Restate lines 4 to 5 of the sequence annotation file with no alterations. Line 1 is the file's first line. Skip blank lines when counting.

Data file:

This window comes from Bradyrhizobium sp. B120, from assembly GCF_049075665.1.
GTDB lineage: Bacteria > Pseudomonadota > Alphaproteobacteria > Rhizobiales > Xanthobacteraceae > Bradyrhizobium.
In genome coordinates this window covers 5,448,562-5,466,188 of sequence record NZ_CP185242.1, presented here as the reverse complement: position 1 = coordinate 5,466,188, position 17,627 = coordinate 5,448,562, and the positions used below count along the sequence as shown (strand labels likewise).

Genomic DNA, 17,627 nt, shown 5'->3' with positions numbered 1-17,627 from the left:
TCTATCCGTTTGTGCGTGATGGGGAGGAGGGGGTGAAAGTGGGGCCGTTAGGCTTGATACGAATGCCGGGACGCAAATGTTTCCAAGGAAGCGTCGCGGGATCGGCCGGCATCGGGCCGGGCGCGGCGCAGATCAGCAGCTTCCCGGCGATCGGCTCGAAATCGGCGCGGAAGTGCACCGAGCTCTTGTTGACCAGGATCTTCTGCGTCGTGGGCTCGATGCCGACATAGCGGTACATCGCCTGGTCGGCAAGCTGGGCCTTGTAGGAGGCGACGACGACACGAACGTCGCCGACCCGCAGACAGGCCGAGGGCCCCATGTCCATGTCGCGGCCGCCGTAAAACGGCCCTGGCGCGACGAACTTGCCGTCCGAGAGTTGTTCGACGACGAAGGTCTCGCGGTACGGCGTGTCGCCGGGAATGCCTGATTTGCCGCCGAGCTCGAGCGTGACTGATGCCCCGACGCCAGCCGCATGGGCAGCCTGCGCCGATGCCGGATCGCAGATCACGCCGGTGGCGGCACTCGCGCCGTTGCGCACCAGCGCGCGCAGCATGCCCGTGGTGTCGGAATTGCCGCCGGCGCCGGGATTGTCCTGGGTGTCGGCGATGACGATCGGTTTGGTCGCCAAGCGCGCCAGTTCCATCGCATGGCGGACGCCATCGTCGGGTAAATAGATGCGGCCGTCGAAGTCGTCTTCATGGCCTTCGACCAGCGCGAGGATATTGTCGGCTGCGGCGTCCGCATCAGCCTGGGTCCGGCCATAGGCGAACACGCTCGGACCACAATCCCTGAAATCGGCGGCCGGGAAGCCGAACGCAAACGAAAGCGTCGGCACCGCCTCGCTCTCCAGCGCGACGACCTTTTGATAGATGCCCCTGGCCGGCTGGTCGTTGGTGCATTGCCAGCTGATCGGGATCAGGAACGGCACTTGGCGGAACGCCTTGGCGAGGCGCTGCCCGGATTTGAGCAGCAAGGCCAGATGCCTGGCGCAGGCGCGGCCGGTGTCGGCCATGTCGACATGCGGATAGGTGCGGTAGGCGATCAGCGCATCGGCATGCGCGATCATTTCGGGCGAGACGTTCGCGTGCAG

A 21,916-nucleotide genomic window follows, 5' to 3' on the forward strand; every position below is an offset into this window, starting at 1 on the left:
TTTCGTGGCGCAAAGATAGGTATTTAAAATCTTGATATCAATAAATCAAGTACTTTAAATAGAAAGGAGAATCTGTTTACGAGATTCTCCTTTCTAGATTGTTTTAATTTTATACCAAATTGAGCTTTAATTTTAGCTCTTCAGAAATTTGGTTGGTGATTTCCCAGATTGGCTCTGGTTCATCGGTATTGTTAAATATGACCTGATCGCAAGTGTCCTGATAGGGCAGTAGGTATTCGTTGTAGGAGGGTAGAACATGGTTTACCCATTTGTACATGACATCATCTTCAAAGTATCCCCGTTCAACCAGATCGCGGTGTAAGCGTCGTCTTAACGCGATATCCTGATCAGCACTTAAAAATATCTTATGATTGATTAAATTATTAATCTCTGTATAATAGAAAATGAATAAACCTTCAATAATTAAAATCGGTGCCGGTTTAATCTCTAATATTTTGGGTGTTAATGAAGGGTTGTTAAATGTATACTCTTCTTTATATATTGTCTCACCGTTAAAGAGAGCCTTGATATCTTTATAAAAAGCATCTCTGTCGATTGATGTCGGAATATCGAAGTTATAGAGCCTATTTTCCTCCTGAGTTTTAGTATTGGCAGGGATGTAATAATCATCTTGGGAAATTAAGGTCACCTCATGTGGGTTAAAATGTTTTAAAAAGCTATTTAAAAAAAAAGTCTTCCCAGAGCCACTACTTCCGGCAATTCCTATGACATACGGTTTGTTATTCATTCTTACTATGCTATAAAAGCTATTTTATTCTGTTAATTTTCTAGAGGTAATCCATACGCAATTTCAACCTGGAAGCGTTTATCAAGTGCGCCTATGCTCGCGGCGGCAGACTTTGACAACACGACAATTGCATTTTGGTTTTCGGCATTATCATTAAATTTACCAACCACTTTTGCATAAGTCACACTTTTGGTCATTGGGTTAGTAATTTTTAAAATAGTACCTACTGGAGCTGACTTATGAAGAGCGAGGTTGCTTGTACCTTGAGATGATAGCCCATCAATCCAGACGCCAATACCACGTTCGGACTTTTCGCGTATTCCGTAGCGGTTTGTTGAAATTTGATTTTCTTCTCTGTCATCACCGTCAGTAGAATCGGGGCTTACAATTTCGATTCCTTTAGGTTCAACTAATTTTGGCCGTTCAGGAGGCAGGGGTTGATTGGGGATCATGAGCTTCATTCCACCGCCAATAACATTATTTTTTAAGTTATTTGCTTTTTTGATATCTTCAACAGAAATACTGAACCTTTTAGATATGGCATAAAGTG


Genomic DNA, 17,627 nt, shown 5'->3' with positions numbered 1-17,627 from the left:
TCTATCCGTTTGTGCGTGATGGGGAGGAGGGGGTGAAAGTGGGGCCGTTAGGCTTGATACGAATGCCGGGACGCAAATGTTTCCAAGGAAGCGTCGCGGGATCGGCCGGCATCGGGCCGGGCGCGGCGCAGATCAGCAGCTTCCCGGCGATCGGCTCGAAATCGGCGCGGAAGTGCACCGAGCTCTTGTTGACCAGGATCTTCTGCGTCGTGGGCTCGATGCCGACATAGCGGTACATCGCCTGGTCGGCAAGCTGGGCCTTGTAGGAGGCGACGACGACACGAACGTCGCCGACCCGCAGACAGGCCGAGGGCCCCATGTCCATGTCGCGGCCGCCGTAAAACGGCCCTGGCGCGACGAACTTGCCGTCCGAGAGTTGTTCGACGACGAAGGTCTCGCGGTACGGCGTGTCGCCGGGAATGCCTGATTTGCCGCCGAGCTCGAGCGTGACTGATGCCCCGACGCCAGCCGCATGGGCAGCCTGCGCCGATGCCGGATCGCAGATCACGCCGGTGGCGGCACTCGCGCCGTTGCGCACCAGCGCGCGCAGCATGCCCGTGGTGTCGGAATTGCCGCCGGCGCCGGGATTGTCCTGGGTGTCGGCGATGACGATCGGTTTGGTCGCCAAGCGCGCCAGTTCCATCGCATGGCGGACGCCATCGTCGGGTAAATAGATGCGGCCGTCGAAGTCGTCTTCATGGCCTTCGACCAGCGCGAGGATATTGTCGGCTGCGGCGTCCGCATCAGCCTGGGTCCGGCCATAGGCGAACACGCTCGGACCACAATCCCTGAAATCGGCGGCCGGGAAGCCGAACGCAAACGAAAGCGTCGGCACCGCCTCGCTCTCCAGCGCGACGACCTTTTGATAGATGCCCCTGGCCGGCTGGTCGTTGGTGCATTGCCAGCTGATCGGGATCAGGAACGGCACTTGGCGGAACGCCTTGGCGAGGCGCTGCCCGGATTTGAGCAGCAAGGCCAGATGCCTGGCGCAGGCGCGGCCGGTGTCGGCCATGTCGACATGCGGATAGGTGCGGTAGGCGATCAGCGCATCGGCATGCGCGATCATTTCGGGCGAGACGTTCGCGTGCAG